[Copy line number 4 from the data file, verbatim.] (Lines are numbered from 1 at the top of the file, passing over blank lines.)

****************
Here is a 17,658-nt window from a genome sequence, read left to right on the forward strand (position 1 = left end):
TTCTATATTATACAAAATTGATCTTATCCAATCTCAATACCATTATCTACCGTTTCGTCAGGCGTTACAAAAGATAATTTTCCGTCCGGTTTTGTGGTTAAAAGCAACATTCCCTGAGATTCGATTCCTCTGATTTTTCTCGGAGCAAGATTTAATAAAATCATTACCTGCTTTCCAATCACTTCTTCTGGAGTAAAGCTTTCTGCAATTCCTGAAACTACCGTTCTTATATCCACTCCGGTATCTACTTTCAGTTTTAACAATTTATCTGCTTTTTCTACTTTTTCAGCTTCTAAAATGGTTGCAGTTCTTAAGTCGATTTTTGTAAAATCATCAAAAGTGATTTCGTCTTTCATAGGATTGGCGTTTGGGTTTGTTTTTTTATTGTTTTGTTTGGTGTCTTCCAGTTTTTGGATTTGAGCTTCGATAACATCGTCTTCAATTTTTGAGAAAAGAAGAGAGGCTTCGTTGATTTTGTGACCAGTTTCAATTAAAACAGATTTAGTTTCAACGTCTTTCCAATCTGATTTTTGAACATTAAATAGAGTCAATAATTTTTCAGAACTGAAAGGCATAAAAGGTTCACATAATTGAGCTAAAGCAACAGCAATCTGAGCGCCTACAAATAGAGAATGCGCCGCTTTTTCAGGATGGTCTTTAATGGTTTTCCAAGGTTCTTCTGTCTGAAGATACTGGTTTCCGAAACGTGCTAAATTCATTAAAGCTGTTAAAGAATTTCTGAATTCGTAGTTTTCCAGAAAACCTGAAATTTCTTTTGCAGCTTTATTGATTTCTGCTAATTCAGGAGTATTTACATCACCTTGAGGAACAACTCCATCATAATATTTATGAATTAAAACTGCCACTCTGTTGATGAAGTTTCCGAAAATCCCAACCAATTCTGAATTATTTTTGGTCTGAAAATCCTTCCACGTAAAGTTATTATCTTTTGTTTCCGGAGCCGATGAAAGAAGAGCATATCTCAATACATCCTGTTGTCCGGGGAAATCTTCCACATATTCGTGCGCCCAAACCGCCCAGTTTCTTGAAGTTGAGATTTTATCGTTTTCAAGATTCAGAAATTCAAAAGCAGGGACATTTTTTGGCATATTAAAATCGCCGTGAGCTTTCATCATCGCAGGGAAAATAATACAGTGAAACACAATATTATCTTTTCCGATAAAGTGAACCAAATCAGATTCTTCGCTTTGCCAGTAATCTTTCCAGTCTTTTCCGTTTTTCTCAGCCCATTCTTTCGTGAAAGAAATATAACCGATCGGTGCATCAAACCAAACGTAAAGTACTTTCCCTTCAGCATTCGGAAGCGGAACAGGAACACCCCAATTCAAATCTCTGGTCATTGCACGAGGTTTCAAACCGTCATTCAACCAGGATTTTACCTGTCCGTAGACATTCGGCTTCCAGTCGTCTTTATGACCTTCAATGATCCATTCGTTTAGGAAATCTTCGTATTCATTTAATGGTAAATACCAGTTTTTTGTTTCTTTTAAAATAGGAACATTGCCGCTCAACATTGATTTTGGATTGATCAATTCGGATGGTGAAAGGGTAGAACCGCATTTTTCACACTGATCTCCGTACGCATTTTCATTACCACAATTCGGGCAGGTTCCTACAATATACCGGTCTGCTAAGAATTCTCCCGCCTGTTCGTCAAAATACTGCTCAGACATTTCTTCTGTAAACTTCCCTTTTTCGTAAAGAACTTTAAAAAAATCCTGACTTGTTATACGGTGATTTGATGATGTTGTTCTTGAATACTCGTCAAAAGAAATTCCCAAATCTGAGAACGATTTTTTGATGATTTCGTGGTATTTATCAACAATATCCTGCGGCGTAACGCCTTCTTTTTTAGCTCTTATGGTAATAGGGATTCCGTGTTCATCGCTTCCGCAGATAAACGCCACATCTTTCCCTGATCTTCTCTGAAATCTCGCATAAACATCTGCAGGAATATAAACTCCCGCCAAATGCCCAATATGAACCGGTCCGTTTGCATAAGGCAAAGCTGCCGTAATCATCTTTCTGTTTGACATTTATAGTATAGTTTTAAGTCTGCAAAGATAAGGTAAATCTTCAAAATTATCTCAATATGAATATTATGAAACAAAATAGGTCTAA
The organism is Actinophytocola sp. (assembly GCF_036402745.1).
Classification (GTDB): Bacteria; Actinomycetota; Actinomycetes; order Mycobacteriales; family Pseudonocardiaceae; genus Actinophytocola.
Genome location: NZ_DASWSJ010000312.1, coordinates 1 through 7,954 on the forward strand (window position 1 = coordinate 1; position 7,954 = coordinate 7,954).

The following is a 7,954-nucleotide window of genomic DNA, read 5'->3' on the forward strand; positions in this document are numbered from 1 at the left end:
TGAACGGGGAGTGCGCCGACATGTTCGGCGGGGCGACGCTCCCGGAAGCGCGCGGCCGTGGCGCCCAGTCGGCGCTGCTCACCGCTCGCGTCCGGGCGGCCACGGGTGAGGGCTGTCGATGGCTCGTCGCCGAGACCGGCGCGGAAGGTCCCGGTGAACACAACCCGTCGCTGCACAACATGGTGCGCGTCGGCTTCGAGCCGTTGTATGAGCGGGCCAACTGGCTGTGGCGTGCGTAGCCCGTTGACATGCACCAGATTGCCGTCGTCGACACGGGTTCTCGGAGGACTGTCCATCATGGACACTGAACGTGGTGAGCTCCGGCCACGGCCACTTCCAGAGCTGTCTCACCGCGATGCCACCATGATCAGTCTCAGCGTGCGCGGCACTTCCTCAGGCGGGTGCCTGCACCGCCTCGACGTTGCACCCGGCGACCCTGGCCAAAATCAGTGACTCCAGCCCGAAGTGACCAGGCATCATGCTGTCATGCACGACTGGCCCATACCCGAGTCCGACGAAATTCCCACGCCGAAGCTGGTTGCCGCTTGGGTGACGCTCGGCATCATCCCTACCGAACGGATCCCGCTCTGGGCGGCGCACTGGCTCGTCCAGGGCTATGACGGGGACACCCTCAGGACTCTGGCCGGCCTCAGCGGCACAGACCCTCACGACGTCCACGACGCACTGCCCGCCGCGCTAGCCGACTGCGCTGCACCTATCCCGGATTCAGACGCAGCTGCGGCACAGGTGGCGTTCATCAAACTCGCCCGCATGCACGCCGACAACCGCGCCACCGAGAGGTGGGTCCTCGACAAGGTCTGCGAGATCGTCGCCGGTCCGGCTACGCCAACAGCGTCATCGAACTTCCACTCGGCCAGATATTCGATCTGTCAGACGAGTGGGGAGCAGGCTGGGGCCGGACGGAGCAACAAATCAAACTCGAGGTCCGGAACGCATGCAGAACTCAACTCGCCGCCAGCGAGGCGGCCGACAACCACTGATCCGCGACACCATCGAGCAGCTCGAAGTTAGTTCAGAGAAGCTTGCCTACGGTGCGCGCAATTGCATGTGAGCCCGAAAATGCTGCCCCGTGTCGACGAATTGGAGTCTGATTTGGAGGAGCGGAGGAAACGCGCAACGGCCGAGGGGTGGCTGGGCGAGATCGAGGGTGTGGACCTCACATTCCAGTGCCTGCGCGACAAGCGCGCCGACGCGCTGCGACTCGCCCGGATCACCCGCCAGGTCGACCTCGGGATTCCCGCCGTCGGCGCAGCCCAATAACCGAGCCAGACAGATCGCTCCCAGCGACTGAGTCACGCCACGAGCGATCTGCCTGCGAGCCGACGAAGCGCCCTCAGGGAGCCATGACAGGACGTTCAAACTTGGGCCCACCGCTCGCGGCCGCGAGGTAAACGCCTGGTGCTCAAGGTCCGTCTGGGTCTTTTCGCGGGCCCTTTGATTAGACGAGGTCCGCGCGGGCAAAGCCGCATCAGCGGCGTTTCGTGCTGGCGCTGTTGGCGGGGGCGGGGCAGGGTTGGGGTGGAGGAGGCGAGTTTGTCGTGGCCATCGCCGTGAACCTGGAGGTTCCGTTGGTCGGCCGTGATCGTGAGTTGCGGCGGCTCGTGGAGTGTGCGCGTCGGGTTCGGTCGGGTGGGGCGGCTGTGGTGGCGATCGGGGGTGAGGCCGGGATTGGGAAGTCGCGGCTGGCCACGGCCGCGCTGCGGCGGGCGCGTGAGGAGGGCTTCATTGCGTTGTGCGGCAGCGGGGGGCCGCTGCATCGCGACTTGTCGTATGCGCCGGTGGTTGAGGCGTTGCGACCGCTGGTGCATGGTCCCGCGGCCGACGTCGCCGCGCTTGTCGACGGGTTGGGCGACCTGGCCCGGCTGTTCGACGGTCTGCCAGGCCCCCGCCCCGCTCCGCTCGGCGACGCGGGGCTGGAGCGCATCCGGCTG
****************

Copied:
Classification (GTDB): Bacteria; Actinomycetota; Actinomycetes; order Mycobacteriales; family Pseudonocardiaceae; genus Actinophytocola.